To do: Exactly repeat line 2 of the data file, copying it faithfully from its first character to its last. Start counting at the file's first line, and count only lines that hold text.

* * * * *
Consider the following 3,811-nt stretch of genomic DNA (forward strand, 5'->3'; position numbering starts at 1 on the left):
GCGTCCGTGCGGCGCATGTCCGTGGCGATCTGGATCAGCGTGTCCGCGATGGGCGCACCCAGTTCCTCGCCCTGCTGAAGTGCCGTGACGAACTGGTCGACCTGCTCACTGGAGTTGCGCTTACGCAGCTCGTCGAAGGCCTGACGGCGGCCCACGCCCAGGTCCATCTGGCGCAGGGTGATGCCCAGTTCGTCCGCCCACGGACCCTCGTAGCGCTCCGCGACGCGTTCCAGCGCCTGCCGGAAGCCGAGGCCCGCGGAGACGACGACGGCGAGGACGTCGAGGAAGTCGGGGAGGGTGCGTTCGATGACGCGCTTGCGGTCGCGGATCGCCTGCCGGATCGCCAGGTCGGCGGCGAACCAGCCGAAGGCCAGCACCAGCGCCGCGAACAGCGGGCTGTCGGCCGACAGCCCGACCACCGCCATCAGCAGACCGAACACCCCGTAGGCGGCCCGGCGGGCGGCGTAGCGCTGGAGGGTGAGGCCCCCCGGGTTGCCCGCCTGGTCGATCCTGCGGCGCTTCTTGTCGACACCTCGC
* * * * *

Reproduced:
GCGTCCGTGCGGCGCATGTCCGTGGCGATCTGGATCAGCGTGTCCGCGATGGGCGCACCCAGTTCCTCGCCCTGCTGAAGTGCCGTGACGAACTGGTCGACCTGCTCACTGGAGTTGCGCTTACGCAGCTCGTCGAAGGCCTGACGGCGGCCCACGCCCAGGTCCATCTGGCGCAGGGTGATGCCCAGTTCGTCCGCCCACGGACCCTCGTAGCGCTCCGCGACGCGTTCCAGCGCCTGCCGGAAGCCGAGGCCCGCGGAGACGACGACGGCGAGGACGTCGAGGAAGTCGGGGAGGGTGCGTTCGATGACGCGCTTGCGGTCGCGGATCGCCTGCCGGATCGCCAGGTCGGCGGCGAACCAGCCGAAGGCCAGCACCAGCGCCGCGAACAGCGGGCTGTCGGCCGACAGCCCGACCACCGCCATCAGCAGACCGAACACCCCGTAGGCGGCCCGGCGGGCGGCGTAGCGCTGGAGGGTGAGGCCCCCCGGGTTGCCCGCCTGGTCGATCCTGCGGCGCTTCTTGTCGACACCTCGC